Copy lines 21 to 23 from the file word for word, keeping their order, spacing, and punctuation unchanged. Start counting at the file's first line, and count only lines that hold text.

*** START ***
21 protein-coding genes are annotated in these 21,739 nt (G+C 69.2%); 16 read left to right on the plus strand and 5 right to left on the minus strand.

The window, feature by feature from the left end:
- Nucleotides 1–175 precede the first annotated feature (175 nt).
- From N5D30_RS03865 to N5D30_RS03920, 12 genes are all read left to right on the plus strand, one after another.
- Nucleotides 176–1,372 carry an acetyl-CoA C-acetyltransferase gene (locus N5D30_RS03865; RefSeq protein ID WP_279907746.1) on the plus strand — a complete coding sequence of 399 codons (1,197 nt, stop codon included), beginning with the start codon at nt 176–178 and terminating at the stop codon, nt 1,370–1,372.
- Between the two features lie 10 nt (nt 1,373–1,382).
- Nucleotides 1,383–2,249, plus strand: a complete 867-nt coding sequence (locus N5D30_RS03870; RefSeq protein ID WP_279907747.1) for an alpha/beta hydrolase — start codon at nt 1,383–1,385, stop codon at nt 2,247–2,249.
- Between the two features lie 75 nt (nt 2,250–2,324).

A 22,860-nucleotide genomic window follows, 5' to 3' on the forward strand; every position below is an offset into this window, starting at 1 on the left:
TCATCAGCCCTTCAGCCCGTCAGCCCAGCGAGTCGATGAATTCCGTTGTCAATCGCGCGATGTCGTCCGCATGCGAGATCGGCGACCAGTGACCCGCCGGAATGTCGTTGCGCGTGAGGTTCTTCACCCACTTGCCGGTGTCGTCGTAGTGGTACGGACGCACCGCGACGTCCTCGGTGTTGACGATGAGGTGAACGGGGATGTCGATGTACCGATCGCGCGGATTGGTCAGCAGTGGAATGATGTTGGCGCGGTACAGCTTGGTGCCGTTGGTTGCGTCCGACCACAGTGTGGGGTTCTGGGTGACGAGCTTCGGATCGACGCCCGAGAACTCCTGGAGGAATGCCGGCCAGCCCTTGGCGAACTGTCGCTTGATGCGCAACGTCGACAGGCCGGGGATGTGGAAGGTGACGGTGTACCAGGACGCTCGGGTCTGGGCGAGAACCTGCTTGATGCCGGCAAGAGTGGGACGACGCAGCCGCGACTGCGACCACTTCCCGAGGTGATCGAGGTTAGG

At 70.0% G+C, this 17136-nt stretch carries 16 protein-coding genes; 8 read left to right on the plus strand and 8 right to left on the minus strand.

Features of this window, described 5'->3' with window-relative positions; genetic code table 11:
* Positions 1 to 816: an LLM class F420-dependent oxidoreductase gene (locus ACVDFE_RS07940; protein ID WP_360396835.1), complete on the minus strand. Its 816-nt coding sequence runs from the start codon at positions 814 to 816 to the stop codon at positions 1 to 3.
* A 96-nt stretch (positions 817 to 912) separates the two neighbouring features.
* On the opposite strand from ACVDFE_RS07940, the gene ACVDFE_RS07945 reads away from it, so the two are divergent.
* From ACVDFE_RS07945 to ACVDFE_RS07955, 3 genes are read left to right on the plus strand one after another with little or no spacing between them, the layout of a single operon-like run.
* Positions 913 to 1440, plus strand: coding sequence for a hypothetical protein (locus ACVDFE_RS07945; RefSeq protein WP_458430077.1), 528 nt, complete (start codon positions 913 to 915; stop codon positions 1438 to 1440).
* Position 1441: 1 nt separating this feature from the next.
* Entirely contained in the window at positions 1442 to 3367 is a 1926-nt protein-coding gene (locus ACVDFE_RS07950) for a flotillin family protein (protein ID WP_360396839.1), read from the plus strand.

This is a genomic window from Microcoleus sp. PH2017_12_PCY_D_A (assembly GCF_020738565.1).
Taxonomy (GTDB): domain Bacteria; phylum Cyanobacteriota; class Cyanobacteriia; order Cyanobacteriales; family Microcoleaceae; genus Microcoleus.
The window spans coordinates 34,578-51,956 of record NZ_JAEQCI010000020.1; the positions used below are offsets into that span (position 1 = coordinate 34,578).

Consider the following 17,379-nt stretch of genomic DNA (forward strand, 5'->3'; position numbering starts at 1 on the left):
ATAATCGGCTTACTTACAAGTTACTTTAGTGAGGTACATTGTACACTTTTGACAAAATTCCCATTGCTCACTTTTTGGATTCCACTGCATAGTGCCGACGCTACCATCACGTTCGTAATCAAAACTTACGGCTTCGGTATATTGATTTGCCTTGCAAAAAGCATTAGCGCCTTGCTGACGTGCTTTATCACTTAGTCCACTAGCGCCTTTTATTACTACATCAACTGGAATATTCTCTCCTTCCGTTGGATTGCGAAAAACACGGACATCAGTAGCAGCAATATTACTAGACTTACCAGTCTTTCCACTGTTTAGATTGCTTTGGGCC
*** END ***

Taxonomy (GTDB): domain Bacteria; phylum Cyanobacteriota; class Cyanobacteriia; order Cyanobacteriales; family Microcoleaceae; genus Microcoleus.
The window spans coordinates 34,578-51,956 of record NZ_JAEQCI010000020.1; the positions used below are offsets into that span (position 1 = coordinate 34,578).

Consider the following 17,379-nt stretch of genomic DNA (forward strand, 5'->3'; position numbering starts at 1 on the left):